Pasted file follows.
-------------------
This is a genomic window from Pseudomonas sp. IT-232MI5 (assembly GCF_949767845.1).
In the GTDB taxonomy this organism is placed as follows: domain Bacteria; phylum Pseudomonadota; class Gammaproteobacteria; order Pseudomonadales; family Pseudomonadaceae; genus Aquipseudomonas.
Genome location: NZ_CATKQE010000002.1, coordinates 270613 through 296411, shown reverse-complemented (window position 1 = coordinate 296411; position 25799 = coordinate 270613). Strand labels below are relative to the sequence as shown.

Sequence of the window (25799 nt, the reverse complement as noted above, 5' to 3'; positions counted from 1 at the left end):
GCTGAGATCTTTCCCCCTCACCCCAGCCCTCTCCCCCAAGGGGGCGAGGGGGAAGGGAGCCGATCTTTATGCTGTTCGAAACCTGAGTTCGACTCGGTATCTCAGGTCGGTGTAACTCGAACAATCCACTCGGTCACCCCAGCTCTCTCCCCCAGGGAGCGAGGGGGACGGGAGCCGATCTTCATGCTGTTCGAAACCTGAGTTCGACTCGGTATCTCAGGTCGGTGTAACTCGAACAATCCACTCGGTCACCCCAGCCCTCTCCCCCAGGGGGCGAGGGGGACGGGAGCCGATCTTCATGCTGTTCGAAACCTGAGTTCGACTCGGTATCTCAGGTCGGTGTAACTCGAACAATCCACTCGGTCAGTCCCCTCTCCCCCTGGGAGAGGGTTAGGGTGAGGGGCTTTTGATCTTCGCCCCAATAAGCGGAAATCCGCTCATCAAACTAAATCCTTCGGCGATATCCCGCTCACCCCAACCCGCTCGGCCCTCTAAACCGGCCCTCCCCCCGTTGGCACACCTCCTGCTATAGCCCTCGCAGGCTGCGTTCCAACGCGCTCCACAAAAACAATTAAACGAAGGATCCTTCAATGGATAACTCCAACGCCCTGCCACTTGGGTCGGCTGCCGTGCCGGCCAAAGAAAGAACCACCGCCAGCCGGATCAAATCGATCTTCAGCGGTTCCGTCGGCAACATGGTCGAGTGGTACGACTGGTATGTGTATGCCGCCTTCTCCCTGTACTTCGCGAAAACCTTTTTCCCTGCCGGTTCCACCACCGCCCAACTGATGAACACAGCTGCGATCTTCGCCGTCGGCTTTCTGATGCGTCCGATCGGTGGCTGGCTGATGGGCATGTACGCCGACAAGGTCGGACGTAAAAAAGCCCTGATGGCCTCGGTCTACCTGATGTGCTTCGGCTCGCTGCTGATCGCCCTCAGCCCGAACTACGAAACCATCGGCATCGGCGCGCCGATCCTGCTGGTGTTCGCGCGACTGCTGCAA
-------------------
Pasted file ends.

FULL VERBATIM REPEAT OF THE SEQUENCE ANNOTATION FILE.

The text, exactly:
This is a genomic window from Pseudomonas sp. IT-232MI5 (assembly GCF_949767845.1).
In the GTDB taxonomy this organism is placed as follows: domain Bacteria; phylum Pseudomonadota; class Gammaproteobacteria; order Pseudomonadales; family Pseudomonadaceae; genus Aquipseudomonas.
Genome location: NZ_CATKQE010000002.1, coordinates 270613 through 296411, shown reverse-complemented (window position 1 = coordinate 296411; position 25799 = coordinate 270613). Strand labels below are relative to the sequence as shown.

Sequence of the window (25799 nt, the reverse complement as noted above, 5' to 3'; positions counted from 1 at the left end):
GCTGAGATCTTTCCCCCTCACCCCAGCCCTCTCCCCCAAGGGGGCGAGGGGGAAGGGAGCCGATCTTTATGCTGTTCGAAACCTGAGTTCGACTCGGTATCTCAGGTCGGTGTAACTCGAACAATCCACTCGGTCACCCCAGCTCTCTCCCCCAGGGAGCGAGGGGGACGGGAGCCGATCTTCATGCTGTTCGAAACCTGAGTTCGACTCGGTATCTCAGGTCGGTGTAACTCGAACAATCCACTCGGTCACCCCAGCCCTCTCCCCCAGGGGGCGAGGGGGACGGGAGCCGATCTTCATGCTGTTCGAAACCTGAGTTCGACTCGGTATCTCAGGTCGGTGTAACTCGAACAATCCACTCGGTCAGTCCCCTCTCCCCCTGGGAGAGGGTTAGGGTGAGGGGCTTTTGATCTTCGCCCCAATAAGCGGAAATCCGCTCATCAAACTAAATCCTTCGGCGATATCCCGCTCACCCCAACCCGCTCGGCCCTCTAAACCGGCCCTCCCCCCGTTGGCACACCTCCTGCTATAGCCCTCGCAGGCTGCGTTCCAACGCGCTCCACAAAAACAATTAAACGAAGGATCCTTCAATGGATAACTCCAACGCCCTGCCACTTGGGTCGGCTGCCGTGCCGGCCAAAGAAAGAACCACCGCCAGCCGGATCAAATCGATCTTCAGCGGTTCCGTCGGCAACATGGTCGAGTGGTACGACTGGTATGTGTATGCCGCCTTCTCCCTGTACTTCGCGAAAACCTTTTTCCCTGCCGGTTCCACCACCGCCCAACTGATGAACACAGCTGCGATCTTCGCCGTCGGCTTTCTGATGCGTCCGATCGGTGGCTGGCTGATGGGCATGTACGCCGACAAGGTCGGACGTAAAAAAGCCCTGATGGCCTCGGTCTACCTGATGTGCTTCGGCTCGCTGCTGATCGCCCTCAGCCCGAACTACGAAACCATCGGCATCGGCGCGCCGATCCTGCTGGTGTTCGCGCGACTGCTGCAA